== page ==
Bodily pain can come when we least expect it, raising signs that something within the body is wrong. There are two main types of pain: Acute and Chronic. Acute pain is a sudden pain that disappears as quickly as it appears, assuming the source of the pain is not present. Usually, this comes as a sharp and intense pain, like a stabbing, pinching, or burning sensation. Chronic pain, meanwhile, can linger on for weeks, months, or even years at a time, even after the source has been treated.
While acute pain often goes away without the need for assistance, chronic pain may need to be treated by a healthcare professional. Fortunately, the internet has made it easier than ever to seek help, and booking an appointment with a Vancouver physiotherapy clinic, for example, is only a click away.
But what is pain, and why does it trigger in the first place?
Pain, by Definition
Pain is your body’s natural warning response to something being wrong. When you sustain some form of injury, the nerves within your body send out signals to your brain to let you know there is a problem, causing pain. The goal of this signal is ultimate to protect and warn you. For example, touching a hot surface like a stove will signal the nerves to alert your brain in hopes you will quickly remove your hand from the surface before an injury takes place.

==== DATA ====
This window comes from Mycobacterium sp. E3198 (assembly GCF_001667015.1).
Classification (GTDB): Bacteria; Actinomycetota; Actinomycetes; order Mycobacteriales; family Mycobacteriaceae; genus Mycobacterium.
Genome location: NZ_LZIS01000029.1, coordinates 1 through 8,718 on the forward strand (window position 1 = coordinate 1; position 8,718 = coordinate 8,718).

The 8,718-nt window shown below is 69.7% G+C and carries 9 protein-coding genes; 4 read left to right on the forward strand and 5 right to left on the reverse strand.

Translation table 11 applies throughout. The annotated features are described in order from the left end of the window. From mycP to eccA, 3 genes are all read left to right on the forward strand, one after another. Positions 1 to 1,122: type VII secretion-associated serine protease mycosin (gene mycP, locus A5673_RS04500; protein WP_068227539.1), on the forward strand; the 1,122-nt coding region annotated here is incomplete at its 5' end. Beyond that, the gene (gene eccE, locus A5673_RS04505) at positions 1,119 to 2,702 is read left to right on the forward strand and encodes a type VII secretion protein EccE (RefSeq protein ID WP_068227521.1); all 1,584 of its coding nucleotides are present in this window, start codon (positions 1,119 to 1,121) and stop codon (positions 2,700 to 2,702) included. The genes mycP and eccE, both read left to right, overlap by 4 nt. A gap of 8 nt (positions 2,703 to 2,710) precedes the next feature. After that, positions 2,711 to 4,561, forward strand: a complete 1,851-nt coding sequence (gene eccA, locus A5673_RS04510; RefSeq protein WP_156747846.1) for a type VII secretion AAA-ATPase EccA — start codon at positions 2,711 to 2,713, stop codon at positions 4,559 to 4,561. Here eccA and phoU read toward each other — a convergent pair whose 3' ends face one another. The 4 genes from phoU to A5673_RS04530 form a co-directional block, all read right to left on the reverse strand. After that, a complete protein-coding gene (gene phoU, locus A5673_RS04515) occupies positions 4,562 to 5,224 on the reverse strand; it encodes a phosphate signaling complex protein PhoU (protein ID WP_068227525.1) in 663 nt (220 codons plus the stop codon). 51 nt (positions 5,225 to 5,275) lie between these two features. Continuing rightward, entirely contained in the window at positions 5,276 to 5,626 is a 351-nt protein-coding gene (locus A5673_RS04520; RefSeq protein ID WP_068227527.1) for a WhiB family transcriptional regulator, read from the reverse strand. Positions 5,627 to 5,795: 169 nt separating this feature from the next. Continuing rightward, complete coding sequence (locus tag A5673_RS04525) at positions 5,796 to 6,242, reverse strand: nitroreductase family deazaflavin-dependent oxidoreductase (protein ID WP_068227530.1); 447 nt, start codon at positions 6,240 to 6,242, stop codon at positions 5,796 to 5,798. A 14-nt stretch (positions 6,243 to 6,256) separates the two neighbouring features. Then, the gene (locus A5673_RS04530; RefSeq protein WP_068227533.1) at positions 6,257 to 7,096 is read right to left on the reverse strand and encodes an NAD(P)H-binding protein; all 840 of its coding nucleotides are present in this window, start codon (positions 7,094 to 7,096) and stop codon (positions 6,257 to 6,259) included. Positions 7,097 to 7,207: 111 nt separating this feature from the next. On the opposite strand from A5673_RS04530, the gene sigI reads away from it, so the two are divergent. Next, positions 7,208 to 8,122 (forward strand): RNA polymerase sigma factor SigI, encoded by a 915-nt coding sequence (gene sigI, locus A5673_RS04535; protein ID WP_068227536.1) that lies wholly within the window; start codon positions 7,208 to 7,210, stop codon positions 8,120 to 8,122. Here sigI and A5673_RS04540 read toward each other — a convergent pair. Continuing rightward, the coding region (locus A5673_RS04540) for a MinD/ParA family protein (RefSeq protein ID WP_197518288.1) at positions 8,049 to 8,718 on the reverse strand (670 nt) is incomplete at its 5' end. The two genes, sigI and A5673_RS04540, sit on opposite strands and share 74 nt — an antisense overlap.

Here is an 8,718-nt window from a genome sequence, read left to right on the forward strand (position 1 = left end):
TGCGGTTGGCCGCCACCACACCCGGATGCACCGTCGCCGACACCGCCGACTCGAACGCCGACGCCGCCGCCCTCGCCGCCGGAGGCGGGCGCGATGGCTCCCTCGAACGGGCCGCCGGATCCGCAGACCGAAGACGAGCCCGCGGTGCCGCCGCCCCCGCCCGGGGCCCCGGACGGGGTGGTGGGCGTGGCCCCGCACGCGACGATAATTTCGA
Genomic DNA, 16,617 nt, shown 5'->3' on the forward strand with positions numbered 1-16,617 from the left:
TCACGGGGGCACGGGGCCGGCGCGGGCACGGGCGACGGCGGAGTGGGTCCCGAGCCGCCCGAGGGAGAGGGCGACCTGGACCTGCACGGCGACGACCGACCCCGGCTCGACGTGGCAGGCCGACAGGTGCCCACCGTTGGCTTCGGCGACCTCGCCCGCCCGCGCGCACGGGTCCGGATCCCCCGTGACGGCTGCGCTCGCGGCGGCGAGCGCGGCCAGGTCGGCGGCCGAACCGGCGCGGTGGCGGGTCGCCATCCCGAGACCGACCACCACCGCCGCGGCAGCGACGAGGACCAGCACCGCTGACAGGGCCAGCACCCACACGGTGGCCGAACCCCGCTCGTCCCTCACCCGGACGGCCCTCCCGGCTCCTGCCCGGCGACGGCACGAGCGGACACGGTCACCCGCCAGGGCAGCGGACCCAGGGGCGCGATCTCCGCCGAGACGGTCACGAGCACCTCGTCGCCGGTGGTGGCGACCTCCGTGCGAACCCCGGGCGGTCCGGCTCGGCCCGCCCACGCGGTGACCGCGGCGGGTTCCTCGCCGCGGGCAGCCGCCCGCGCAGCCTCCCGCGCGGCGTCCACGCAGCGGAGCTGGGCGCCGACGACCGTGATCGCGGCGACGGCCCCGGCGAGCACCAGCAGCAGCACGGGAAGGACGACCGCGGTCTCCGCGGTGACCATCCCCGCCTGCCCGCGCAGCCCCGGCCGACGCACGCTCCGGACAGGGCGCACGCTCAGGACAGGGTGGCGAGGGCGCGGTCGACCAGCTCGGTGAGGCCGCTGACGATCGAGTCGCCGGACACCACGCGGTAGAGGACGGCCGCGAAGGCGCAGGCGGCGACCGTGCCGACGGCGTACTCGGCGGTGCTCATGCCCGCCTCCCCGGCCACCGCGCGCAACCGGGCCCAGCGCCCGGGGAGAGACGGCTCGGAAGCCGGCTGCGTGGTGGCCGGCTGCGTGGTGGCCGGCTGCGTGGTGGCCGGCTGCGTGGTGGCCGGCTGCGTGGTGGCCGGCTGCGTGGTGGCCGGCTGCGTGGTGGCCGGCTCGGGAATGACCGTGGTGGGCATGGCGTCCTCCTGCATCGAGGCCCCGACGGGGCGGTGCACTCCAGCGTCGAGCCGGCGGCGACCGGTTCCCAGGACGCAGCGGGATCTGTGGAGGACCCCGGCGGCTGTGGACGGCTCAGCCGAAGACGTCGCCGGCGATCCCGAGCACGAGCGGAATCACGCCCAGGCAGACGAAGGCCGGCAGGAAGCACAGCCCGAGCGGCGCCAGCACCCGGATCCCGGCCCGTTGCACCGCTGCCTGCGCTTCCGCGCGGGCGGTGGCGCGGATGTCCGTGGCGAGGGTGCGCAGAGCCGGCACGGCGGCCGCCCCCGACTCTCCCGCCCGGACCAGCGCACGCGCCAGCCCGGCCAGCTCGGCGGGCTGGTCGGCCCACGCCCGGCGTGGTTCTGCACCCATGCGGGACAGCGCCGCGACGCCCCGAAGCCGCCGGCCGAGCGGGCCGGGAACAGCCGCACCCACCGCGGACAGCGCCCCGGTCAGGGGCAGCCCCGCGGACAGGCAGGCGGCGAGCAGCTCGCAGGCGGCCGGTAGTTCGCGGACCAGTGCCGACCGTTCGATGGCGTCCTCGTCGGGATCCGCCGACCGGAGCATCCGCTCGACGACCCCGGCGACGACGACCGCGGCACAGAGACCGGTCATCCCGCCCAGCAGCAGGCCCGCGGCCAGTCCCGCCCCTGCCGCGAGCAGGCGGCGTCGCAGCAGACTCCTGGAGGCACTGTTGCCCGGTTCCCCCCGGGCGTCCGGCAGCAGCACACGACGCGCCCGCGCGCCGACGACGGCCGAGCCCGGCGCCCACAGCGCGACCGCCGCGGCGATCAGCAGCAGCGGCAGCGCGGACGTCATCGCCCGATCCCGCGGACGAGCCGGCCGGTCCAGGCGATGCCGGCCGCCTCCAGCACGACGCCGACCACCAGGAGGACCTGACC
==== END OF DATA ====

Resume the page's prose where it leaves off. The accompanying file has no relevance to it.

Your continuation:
Another example would be a sprained ankle or leg, where the pain signals may be extreme enough to limit a person to walk or put further pressure on it. Otherwise, a person may put pressure on the injury, causing further issues.
The Differences Between Acute and Chronic Pain
As previously mentioned, acute pain is a pain that is caused by a specific source and disappears once the cause has gone. In some cases, this can be as quick as touching a sharp or hot surface, but there are examples of lingering pains that are still considered acute. For example, broken bones, surgical incisions, dentistry, childbirth, and more can all cause acute pain for days or weeks at a time. In general, any pain that lasts less than six months may be categorized as acute.
Chronic pain, however, is pain that lasts longer than six months. Chronic pain may be caused by lingering issues related to an injury or illness and continues to happen despite the initial condition being treated. Chronic pain can be difficult to treat, as initial scans and observations may show no signs of injury, despite the pain signals still activating. Some examples of chronic pain can include:
- Back pain
- Chronic headaches
- Nerve and muscle pains
- Seizing of joints such as knees, shoulders, and elbows
When to Seek Help
If you suspect you have chronic pain or find that acute pain is causing interruptions in your day-to-day life, you should speak to your primary health care provider. Your physician may recommend treatments or redirect you to a massage therapist, chiropractor, physiotherapist, or other qualified professional health care worker.
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